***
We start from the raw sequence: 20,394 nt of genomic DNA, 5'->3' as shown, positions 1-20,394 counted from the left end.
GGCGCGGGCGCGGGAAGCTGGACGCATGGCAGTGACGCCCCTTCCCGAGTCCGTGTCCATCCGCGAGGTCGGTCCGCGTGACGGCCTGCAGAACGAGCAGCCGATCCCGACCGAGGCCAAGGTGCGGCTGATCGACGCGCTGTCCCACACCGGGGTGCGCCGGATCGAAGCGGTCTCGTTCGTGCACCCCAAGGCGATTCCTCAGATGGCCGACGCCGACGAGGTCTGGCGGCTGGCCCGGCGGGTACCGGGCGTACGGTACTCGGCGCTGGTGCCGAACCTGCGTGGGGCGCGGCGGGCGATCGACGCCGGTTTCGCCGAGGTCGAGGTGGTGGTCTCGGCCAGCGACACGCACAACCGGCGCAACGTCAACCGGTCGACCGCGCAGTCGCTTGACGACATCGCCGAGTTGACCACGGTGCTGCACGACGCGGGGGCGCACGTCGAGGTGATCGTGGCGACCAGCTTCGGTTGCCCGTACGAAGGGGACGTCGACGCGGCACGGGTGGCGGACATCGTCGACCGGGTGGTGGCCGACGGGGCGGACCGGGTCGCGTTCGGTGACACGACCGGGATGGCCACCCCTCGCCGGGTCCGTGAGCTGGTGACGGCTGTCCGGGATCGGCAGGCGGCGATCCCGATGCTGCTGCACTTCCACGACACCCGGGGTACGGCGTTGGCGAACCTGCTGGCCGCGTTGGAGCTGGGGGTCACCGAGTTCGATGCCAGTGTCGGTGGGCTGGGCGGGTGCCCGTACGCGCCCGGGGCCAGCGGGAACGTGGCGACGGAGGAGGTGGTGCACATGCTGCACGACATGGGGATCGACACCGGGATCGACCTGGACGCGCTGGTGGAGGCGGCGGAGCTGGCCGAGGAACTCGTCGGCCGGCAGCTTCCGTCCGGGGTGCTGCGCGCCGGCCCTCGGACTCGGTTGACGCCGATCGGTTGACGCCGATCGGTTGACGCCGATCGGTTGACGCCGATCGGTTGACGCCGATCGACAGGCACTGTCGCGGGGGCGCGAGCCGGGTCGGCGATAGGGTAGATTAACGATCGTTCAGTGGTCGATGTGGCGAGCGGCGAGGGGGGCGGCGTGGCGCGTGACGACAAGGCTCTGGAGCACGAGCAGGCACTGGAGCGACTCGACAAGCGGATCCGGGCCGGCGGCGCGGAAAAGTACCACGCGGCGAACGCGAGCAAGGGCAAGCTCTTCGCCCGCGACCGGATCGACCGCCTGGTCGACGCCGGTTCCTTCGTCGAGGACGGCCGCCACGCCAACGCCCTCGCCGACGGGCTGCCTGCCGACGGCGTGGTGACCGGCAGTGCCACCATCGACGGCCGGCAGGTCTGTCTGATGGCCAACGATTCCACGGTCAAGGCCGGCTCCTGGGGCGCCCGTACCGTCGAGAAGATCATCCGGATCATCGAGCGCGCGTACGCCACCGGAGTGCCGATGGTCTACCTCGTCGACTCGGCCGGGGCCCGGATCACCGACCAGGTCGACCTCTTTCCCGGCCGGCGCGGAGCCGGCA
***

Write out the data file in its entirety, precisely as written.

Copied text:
We start from the raw sequence: 20,394 nt of genomic DNA, 5'->3' as shown, positions 1-20,394 counted from the left end.
GGCGCGGGCGCGGGAAGCTGGACGCATGGCAGTGACGCCCCTTCCCGAGTCCGTGTCCATCCGCGAGGTCGGTCCGCGTGACGGCCTGCAGAACGAGCAGCCGATCCCGACCGAGGCCAAGGTGCGGCTGATCGACGCGCTGTCCCACACCGGGGTGCGCCGGATCGAAGCGGTCTCGTTCGTGCACCCCAAGGCGATTCCTCAGATGGCCGACGCCGACGAGGTCTGGCGGCTGGCCCGGCGGGTACCGGGCGTACGGTACTCGGCGCTGGTGCCGAACCTGCGTGGGGCGCGGCGGGCGATCGACGCCGGTTTCGCCGAGGTCGAGGTGGTGGTCTCGGCCAGCGACACGCACAACCGGCGCAACGTCAACCGGTCGACCGCGCAGTCGCTTGACGACATCGCCGAGTTGACCACGGTGCTGCACGACGCGGGGGCGCACGTCGAGGTGATCGTGGCGACCAGCTTCGGTTGCCCGTACGAAGGGGACGTCGACGCGGCACGGGTGGCGGACATCGTCGACCGGGTGGTGGCCGACGGGGCGGACCGGGTCGCGTTCGGTGACACGACCGGGATGGCCACCCCTCGCCGGGTCCGTGAGCTGGTGACGGCTGTCCGGGATCGGCAGGCGGCGATCCCGATGCTGCTGCACTTCCACGACACCCGGGGTACGGCGTTGGCGAACCTGCTGGCCGCGTTGGAGCTGGGGGTCACCGAGTTCGATGCCAGTGTCGGTGGGCTGGGCGGGTGCCCGTACGCGCCCGGGGCCAGCGGGAACGTGGCGACGGAGGAGGTGGTGCACATGCTGCACGACATGGGGATCGACACCGGGATCGACCTGGACGCGCTGGTGGAGGCGGCGGAGCTGGCCGAGGAACTCGTCGGCCGGCAGCTTCCGTCCGGGGTGCTGCGCGCCGGCCCTCGGACTCGGTTGACGCCGATCGGTTGACGCCGATCGGTTGACGCCGATCGGTTGACGCCGATCGGTTGACGCCGATCGACAGGCACTGTCGCGGGGGCGCGAGCCGGGTCGGCGATAGGGTAGATTAACGATCGTTCAGTGGTCGATGTGGCGAGCGGCGAGGGGGGCGGCGTGGCGCGTGACGACAAGGCTCTGGAGCACGAGCAGGCACTGGAGCGACTCGACAAGCGGATCCGGGCCGGCGGCGCGGAAAAGTACCACGCGGCGAACGCGAGCAAGGGCAAGCTCTTCGCCCGCGACCGGATCGACCGCCTGGTCGACGCCGGTTCCTTCGTCGAGGACGGCCGCCACGCCAACGCCCTCGCCGACGGGCTGCCTGCCGACGGCGTGGTGACCGGCAGTGCCACCATCGACGGCCGGCAGGTCTGTCTGATGGCCAACGATTCCACGGTCAAGGCCGGCTCCTGGGGCGCCCGTACCGTCGAGAAGATCATCCGGATCATCGAGCGCGCGTACGCCACCGGAGTGCCGATGGTCTACCTCGTCGACTCGGCCGGGGCCCGGATCACCGACCAGGTCGACCTCTTTCCCGGCCGGCGCGGAGCCGGCA